Patients meeting the criteria were randomly assigned to either receive an initial dose of oral sirolimus at 2 milligrams per day or a matched placebo, and sirolimus levels were measured at each follow-up visit. Results were revealed only to an independent medical monitor who made dosing recommendations to maintain serum levels within a pre-specified target range.
A total of 89 patients with LAM were enrolled in the United States, Canada and Japan. Patients underwent baseline lung function testing, and lung function and exercise outcomes were measured over the course of six visits in the first year. Participants were also given questionnaires to determine how their symptoms changed throughout the course of the study.
Researchers found that sirolimus stabilized lung function and was associated with improvement in measures of functional performance and quality of life.
Sirolimus also reduced levels of serum vascular endothelial growth factor-D, or VEGF-D, a protein that is known to be elevated in LAM. VEGF-D promotes the growth of lymphatic vessels and can be involved in the spread of cancers.
“After discontinuation of sirolimus, lung function decline resumed and paralleled the placebo group,” McCormack says. “Adverse events were more common with sirolimus, but the frequency of serious adverse events between the groups was not different.”
McCormack says that these results suggest that sirolimus may be useful as therapy for moderately severe LAM-related lung disease.
“LAM is typically slowly progressive, and sirolimus therapy has risks, so treatment decisions should be individualized. Care must be taken in generalizing the results to those with milder or more severe lung disease due to LAM,” he says. “Also, additional trials are needed to determine the optimal dose and duration of treatment with sirolimus. Given the toxicity profile of the drug during a one-year period, the long-term safety of this approach over an extended course must be carefully evaluated.”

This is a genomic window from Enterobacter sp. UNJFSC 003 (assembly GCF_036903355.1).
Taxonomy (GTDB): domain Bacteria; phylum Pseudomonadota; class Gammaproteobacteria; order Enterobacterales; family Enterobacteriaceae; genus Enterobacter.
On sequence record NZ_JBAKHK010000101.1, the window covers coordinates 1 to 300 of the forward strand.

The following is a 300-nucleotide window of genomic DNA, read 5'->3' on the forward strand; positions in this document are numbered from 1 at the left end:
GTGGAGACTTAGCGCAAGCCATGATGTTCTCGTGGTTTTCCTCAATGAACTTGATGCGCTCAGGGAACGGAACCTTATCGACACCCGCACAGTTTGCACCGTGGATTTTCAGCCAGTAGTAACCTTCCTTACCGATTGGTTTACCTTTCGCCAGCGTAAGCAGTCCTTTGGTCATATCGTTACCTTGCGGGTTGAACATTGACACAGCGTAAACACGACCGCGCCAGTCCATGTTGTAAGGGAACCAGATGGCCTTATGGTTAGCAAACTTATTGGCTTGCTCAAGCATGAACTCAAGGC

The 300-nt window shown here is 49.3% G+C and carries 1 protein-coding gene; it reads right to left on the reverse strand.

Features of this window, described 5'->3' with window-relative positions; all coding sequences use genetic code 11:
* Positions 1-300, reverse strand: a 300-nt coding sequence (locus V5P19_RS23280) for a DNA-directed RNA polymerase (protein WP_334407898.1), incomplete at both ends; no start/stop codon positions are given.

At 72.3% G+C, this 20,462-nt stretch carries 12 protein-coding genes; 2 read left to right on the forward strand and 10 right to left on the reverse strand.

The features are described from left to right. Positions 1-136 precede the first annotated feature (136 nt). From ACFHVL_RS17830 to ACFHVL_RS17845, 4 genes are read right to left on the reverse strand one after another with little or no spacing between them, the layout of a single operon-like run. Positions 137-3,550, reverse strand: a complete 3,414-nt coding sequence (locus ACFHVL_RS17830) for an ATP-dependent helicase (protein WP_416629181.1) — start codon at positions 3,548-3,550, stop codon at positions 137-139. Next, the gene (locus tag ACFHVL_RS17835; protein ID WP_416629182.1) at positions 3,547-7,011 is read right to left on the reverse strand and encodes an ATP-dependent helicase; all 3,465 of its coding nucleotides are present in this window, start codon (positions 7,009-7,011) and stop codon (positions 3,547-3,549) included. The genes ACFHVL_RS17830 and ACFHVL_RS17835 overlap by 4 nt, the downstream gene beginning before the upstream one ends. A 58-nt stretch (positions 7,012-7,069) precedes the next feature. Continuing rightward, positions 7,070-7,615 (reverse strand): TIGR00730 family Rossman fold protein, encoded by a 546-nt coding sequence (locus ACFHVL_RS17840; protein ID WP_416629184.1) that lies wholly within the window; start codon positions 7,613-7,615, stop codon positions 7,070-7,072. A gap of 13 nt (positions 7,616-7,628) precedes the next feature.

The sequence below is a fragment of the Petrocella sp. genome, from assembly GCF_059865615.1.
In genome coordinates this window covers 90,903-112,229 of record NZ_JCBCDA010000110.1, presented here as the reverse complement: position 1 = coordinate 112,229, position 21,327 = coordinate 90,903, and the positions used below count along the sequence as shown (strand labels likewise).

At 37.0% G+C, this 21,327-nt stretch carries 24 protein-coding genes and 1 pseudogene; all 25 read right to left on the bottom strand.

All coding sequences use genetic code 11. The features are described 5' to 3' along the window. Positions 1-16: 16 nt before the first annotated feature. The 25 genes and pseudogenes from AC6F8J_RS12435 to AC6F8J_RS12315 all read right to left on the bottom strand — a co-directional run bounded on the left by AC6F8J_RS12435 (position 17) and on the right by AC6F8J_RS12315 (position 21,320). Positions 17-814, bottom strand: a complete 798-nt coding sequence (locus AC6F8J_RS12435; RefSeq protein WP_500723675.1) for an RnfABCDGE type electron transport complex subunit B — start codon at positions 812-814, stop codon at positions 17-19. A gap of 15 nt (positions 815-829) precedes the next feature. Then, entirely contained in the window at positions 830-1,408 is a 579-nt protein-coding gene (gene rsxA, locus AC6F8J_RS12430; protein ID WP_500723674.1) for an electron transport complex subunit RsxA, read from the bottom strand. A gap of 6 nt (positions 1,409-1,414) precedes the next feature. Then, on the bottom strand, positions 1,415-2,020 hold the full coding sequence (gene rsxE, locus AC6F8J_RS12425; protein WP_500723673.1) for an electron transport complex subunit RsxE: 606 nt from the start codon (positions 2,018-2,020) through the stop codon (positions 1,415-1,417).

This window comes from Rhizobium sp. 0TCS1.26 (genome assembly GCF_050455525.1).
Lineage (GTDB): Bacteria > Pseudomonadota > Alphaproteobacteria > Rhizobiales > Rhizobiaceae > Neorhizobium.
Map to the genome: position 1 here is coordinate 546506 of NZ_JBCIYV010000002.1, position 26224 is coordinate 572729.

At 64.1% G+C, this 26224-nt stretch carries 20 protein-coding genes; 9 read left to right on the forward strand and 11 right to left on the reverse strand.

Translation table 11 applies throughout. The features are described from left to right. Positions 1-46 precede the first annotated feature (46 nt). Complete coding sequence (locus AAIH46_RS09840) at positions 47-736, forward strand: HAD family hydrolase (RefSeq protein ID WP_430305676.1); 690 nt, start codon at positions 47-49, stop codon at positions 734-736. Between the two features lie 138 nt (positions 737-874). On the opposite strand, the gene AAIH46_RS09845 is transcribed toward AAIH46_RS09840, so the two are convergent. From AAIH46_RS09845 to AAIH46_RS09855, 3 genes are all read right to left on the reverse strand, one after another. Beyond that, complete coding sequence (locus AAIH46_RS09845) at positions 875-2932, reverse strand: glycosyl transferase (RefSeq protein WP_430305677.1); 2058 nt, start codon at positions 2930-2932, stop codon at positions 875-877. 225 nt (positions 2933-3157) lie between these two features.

The trial involved efforts by the LAM Foundation that lobbied for the NIH’s attention, organized and recruited patients and supported pivotal basic and clinical research that formed the scientific basis for the study.
This study was funded by the NIH Office of Rare Disease Research, the Food and Drug Administration, the LAM Foundation, the Japanese Ministry of Health, Labour and Welfare, the Canadian Institutes of Health Research, Cincinnati Children’s, UC, the Tuberous Sclerosis Alliance and Vi and John Adler and the Adler Foundation.
Pfizer, maker of sirolimus, provided the drug and financial support but had no role in study design, conduct, analysis or reporting. McCormack cites no conflict of interest.
Regulatory oversight was provided by the National Center for Research Resources of the NIH. Participating centers included UC; Cincinnati Children’s; the University of Toronto, Canada; the University of Texas Health Science Center at Tyler; the University of California at Los Angeles; Oregon Health and Science University, Portland; Niigata University Medical & Dental Hospital, Japan; National Hospital Organization Kinki-Chou Chest Medical Center, Osaka, Japan; the National Jewish Medical and Research Center, Denver; the National Heart, Lung, and Blood Institute, Bethesda; Medical University of South Carolina, Charleston; the Cleveland Clinic Foundation; and Brigham and Women's Hospital, Boston.
Nick Miller, 513-803-6035, firstname.lastname@example.org